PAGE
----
Robin Hood thread

(Kenny Grant) #3

Yes it has to be a loss leader if the money is lent without risk, but perhaps they’re doing something clever behind the scenes (like investing in the stock market or bonds!). Perhaps just a loss leader to draw people in though, as they don’t expect their market to have much disposable cash.

Interesting that they’ve decided to try to grow their userbase by adding banking (and perhaps then because of the integrated investment draw in people who would not otherwise be interested in investing).

(#savetheseabass) #4

Might not be as good as first thought. Basically they don’t think deposited funds are protected

(MikeF) #5

The original Robin Hood wasn’t renowned for protecting people’s investments…

(#savetheseabass) #6

I’ve always thought it was a strange name. It’s not like they’re taking money off anyone and redistributing it.


I always assumed (I’ve never looked into why they are called what they are), that it was taking money from the legacy trading platforms/brokers (whatever the correct terminology is), and giving it back to “the people”.

It was Robinhood that started off my “FinTech” fascination!

(Simon B) #8

I like their card design! :grinning:

(Splodf) #9

There’s always that!! :rofl:

(Kenny Grant) #10

It is a little odd, looks like they’re depending on SIPC insurance, but the regulator are not at all happy with that (as noted in your article) as they traditionally cover investment accounts, not banking, and also to get 3% the funds might be invested in bonds, which carries some risk (however slight). All very complicated, far more so than you’d expect from a bank. I think I’d rather my bank focus on traditional banking and integrate with third parties as Monzo hopefully will.

[edit got regulator name wrong quoting from tweet :blush:]

I really like the card too. I hope at some point Monzo consider getting rid of the horrible misaligned embossed type imposed by the card manufacturer and doing something a little more daring with their cards. I love the colour but don’t like much else about the current Monzo card.

(Simon B) #11

We’re always looking at ways to improve our card, and the embossed thing is definitely something we feel could be improved on. That’s just really about finding a viable alternative - having a printed PAN isn’t without problems either, but there’s some new technologies that could make it work… watch this space!

(Kenny Grant) #12

Exciting. I await the new flashy Monzo card with bated breath!

(Kenny Grant) #13

Turns out the money is invested in bonds to get that return, so not really what people think of when talking about a bank account.

An update from the founders here:


Many US banks and investment companies offer money market accounts which are invested in low risk investments such as US treasury bills. From a consumer viewpoint they are considered to be a savings account because they perform in the same manner as a UK savings account. The accounts support cheque payments and immediate transfers between accounts. Technically there is an investment risk but that risk is minimal and normally ignore by consumers.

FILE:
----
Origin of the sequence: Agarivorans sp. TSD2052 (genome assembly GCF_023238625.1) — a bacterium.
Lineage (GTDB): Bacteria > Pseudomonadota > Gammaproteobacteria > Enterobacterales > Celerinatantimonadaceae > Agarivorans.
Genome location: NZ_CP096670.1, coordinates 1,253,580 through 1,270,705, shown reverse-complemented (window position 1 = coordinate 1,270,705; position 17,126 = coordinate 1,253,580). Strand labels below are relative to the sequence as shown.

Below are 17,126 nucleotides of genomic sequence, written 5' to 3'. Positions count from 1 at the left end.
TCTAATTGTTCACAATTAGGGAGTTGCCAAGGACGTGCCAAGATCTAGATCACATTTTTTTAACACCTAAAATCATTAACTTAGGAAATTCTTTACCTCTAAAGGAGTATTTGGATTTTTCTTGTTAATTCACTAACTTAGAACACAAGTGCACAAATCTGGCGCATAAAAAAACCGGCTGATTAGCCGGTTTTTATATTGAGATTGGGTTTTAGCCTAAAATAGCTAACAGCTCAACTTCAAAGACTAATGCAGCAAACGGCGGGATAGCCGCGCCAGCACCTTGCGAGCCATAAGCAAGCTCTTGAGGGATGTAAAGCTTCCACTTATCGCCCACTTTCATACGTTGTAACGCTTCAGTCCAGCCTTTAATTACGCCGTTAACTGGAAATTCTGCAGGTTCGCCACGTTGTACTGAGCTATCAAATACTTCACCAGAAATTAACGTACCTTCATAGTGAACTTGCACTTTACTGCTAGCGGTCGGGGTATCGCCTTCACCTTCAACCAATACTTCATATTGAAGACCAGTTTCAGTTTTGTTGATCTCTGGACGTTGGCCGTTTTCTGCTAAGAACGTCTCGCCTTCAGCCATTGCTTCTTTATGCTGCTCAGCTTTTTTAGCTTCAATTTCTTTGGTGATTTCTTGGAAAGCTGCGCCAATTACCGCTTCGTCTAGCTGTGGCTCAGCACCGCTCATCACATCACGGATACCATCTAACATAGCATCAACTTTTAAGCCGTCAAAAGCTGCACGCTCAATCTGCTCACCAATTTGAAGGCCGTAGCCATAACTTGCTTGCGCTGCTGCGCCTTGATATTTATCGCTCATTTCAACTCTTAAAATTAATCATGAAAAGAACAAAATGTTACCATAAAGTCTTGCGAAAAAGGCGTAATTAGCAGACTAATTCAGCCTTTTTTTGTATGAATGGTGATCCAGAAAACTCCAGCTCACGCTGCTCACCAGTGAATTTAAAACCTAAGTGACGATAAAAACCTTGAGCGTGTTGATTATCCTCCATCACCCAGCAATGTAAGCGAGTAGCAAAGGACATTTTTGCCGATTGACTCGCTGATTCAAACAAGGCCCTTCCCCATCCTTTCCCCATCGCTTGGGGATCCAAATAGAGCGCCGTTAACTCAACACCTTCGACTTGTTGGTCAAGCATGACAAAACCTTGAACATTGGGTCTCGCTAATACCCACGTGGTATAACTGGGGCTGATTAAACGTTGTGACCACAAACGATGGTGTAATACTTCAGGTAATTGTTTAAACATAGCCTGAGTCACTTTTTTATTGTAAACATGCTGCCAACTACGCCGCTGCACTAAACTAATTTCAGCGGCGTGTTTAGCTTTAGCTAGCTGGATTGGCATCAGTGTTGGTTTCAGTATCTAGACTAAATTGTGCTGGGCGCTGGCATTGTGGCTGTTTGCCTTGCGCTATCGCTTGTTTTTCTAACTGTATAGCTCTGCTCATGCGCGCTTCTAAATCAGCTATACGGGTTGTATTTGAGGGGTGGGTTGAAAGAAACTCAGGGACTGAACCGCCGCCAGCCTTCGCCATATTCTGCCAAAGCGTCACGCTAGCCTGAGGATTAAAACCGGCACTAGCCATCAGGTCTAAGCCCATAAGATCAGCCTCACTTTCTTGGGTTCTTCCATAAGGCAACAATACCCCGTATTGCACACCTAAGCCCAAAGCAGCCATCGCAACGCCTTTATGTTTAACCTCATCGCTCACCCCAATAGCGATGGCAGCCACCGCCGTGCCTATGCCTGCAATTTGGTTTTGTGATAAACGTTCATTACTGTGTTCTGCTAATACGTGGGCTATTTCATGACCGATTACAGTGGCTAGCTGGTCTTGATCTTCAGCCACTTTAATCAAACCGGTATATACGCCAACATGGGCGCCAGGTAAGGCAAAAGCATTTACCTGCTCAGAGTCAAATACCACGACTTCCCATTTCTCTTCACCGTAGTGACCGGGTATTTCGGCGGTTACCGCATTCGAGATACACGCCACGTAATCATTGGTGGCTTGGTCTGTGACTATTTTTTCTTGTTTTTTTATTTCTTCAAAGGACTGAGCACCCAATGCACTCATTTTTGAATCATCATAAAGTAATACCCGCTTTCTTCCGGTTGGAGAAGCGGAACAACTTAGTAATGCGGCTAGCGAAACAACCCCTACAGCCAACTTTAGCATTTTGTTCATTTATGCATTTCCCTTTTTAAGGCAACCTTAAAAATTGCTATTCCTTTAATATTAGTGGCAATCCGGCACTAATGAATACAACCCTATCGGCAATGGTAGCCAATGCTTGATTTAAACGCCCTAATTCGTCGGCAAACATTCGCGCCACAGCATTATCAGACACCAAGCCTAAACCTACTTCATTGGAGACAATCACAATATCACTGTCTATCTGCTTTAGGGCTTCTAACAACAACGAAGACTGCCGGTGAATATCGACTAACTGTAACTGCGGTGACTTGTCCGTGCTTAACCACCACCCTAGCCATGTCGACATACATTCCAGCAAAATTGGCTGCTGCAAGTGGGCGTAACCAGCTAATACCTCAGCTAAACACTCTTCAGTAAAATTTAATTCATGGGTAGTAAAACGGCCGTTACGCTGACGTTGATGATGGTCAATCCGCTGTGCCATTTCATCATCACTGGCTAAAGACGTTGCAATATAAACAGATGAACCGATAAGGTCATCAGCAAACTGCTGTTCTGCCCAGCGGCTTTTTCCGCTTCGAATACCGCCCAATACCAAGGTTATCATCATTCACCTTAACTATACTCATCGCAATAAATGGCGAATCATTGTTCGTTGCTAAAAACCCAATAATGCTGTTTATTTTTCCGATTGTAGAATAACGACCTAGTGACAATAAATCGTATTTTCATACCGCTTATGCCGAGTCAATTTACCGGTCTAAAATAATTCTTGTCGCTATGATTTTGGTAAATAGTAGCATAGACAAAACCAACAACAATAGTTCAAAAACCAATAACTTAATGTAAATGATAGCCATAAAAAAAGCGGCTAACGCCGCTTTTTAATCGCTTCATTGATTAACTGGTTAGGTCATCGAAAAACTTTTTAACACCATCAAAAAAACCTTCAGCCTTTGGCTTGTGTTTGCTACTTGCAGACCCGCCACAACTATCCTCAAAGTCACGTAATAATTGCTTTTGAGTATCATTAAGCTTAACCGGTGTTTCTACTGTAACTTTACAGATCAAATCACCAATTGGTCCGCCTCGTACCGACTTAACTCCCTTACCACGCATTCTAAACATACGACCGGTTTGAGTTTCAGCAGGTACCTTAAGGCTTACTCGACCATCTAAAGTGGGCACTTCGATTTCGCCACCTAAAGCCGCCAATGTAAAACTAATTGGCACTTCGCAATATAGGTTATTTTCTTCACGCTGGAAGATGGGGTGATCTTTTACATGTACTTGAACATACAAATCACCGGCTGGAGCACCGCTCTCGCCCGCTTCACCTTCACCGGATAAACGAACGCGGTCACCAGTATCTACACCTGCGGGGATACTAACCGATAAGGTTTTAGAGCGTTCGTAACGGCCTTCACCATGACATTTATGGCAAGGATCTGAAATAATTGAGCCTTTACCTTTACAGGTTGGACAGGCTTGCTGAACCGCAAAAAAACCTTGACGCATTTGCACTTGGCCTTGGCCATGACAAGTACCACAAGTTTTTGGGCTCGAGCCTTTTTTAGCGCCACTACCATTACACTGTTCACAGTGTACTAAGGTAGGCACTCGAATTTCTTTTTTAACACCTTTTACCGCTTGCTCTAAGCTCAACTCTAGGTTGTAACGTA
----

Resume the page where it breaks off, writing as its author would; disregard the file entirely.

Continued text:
(Graham - Mental health professional) #15

I, on the other hand, await the rather less flashy, slightly understated, yet elegant, new Monzo card :star_struck:

(Too many commas…?).


You ordered a new investor card then Graham.

(Graham - Mental health professional) #17

I did indeed. :sunglasses:

(Simon B) split this topic #18

A post was merged into an existing topic: Freetrade: Free Share Trading

(Dan) #19

Well that didn’t last long!

A quote from the article:

Looks like they didn’t work with the regulators at all. And it turns out they can’t offer a current account/accept deposits because they’re not a bank. Who would have thought? :man_shrugging:t2:

(Kenny Grant) #20

Reassuring at least to see that regulators still have some sort of bite and can rein in attempts to blur boundaries like this. I suspect they’ll reintroduce it with different clearer naming, making it clear it is a prepaid card attached to an account which is able to purchase certain products (which I imagine would be covered by SIPC if the customer invested directly).

I have mixed feelings about this - it was shady and troubling for RobinHood to offer this as a checking/savings account as they are not a bank (i.e. a bank account, which have very stringent requirements), it wasn’t even clear at first what they were doing and the entire story only came out slowly, but in our current negative real interest rate environment, it’s a shame that more people don’t look at other places to invest than cash if they have larger amounts to park. Customers do need to be cognizant of the risk though and informed about what they are purchasing.

(Simon B) #21

Looks like a UK launch is on the cards…

(Nick) #22

Yikes. Will be interesting to see how they can compete against Freetrade. Hopefully ‘eventually’ means 2021 at the earliest, by which point Freetrade are an established incumbent.

If they rush it through and ‘eventually’ is ‘late 2019’, then quite possibly it’s anyone’s game…